Saturday, 12 April 2014

Bullying- Is Your Child A Victim?

It's a harsh reality of the world that each and every child will, at some time in their life, be bullied in some capacity- be it emotionally, socially or even physically. Though it is observed everywhere, it is shamelessly rampant in schools and our children, being inexperienced and impressionable, are most affected by its consequences.

I've been bullied in school, I remember the pain it caused and the lack of desire in going to school was the only thing that seemed to make sense. I think back as to why this was, I was a plump child in mid school, and that's when girls start to become mean. It takes very little for the 'popular kids' to band up against the shy awkward types. And now that I have school going children, I am dealing with this nightmare all over again except that it is much worse because as a mother you don't want your kids to be hurt in any fashion by anybody.

So what exactly is bullying? Everything that gives mental, emotional or physical stress to anybody is bullying. Though frowned upon, it is prevalent in schools to an alarming degree. It's scars can last a lifetime and in extreme cases it leads children to self harm, even suicide. It develops feelings like low self esteem, self loathing and lack of confidence.

So how do you know your child is being bullied? Most children will not ask for help because either it is too embarrassing or they feel you don't have the patience or the time or the understanding to help them. But some tell tale signs are:
Lack of desire to go to school, deteriorating grades, frequently lost or damaged property, unexplained bruises, depression, dietary changes, change in social activities, difficultly sleeping or nightmares, general anxiety, you get the picture.

About a year back my daughter was being tormented by a teacher, she was given unfair grades, yelled at for no reason and she would be getting told off for others' mistakes. Life was a mess for all of us. She became moody and withdrawn, there was a loss of appetite and the usual bubbly demeanor was gone. Obviously it didn't seem to be getting better, so I approached the supervisor. On my face she said she would look into it and was very supportive but things just got worse as she herself taunted my daughter about complainng about teachers to her mom and this set off the already angry teacher further. I suppose divine intervention came at the opportune moment and her teacher changed and with that change so did her entire mood and attitude. She was back to being a happy enthusiastic kid. But not everybody gets that lucky. When dealing with bullying outside the peer group it is more tricky, and really listening to your child and then being objective is important.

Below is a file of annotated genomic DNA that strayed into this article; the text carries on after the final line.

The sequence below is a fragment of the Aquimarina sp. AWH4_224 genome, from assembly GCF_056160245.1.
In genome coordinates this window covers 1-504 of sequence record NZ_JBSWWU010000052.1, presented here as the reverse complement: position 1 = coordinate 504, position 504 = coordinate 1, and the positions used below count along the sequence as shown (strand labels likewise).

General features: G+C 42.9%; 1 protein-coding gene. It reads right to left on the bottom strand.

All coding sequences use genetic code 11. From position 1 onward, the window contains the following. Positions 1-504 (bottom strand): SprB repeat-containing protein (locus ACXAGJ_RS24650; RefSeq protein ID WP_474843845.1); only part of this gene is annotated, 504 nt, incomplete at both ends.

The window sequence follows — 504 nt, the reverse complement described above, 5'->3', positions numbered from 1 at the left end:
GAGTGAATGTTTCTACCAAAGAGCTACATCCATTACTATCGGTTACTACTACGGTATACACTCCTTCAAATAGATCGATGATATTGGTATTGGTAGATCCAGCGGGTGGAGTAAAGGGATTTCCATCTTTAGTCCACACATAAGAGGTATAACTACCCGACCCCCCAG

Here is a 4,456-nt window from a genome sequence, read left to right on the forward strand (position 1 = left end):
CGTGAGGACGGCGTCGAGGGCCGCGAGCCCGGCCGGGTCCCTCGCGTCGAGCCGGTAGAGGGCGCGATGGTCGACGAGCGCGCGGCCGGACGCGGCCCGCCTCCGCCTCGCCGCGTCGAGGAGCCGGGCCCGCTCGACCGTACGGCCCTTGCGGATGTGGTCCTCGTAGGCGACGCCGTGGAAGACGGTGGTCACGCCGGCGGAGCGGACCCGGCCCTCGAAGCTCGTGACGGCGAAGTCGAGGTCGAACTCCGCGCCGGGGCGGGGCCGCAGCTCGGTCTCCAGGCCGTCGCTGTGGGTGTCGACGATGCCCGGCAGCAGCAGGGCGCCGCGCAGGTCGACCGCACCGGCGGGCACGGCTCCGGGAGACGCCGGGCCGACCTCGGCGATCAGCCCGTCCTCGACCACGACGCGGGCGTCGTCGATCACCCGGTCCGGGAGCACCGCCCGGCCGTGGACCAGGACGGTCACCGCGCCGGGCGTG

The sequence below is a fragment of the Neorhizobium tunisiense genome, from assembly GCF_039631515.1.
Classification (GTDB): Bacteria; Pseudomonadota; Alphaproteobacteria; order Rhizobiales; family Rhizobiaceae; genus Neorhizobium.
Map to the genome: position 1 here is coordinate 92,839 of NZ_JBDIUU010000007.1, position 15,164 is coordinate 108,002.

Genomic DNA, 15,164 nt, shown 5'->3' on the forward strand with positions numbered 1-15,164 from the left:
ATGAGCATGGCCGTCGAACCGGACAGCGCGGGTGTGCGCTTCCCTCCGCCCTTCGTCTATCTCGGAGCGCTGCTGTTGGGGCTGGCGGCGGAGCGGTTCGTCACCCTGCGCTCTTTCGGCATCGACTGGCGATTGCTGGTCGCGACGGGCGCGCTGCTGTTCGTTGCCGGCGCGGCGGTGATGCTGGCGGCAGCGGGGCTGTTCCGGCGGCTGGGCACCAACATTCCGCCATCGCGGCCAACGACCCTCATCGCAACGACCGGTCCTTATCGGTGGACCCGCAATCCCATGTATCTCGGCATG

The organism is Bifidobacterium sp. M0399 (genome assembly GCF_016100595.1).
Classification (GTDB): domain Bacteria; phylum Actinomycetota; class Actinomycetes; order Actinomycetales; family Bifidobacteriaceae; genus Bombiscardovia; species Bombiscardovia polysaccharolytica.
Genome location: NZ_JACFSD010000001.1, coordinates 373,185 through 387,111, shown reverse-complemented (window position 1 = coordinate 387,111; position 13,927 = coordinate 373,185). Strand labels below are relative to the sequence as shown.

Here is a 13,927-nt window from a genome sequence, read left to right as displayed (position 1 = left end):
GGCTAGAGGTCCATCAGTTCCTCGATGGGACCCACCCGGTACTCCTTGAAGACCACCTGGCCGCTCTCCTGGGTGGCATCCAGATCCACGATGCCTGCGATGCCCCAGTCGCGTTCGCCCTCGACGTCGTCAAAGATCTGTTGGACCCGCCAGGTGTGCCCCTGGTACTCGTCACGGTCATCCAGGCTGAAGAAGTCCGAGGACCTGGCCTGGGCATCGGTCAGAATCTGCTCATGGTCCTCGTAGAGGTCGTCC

I came across this very nice poster for advice to be given to children on bullying- obviously within their peer group:

And what are you as a parent/teacher/bystander going to do about it? The rule of thumb has to be ZERO TOLERANCE. As long as adults do not acknowledge this alarming issue, things are not getting better.

If you are a parent it is your job to detect the bullying, then prompt the child to discuss his feelings, this is half the journey. If in the unfortunate case you are unable to do much, your very presence will be a huge source of solace for your child.

As a teacher it is your responsibility to protect children when they are under your care and bullies are no exception. They have to be taken to task and the underlying cause determined with the help of the parents. Often bullies are victims of unfortunate circumstances themselves.

As a bystander you still need to support children or adults being bullied around you, even one person can make a difference. You cannot watch in silence. Stopping bullying on the spot sends the strong message that this type of nonsense will not be tolerated.

All the categories of people mentioned on the right have to be educated about no tolerance towards bullying. It would save immeasurable potentials of children, teen aged lives and heaps of money in health bills.

Sometimes we think to ourselves that we should let the children handle the situation themselves because in all likelihood things will just get worse and how will they learn real life lessons and toughen up? And though I agree that the world has all sorts of bullies at every corner, a point comes when bullying can break your child. If the tell tale signs are there, take a step towards your child and team up with them and see where your mutual efforts take you. 

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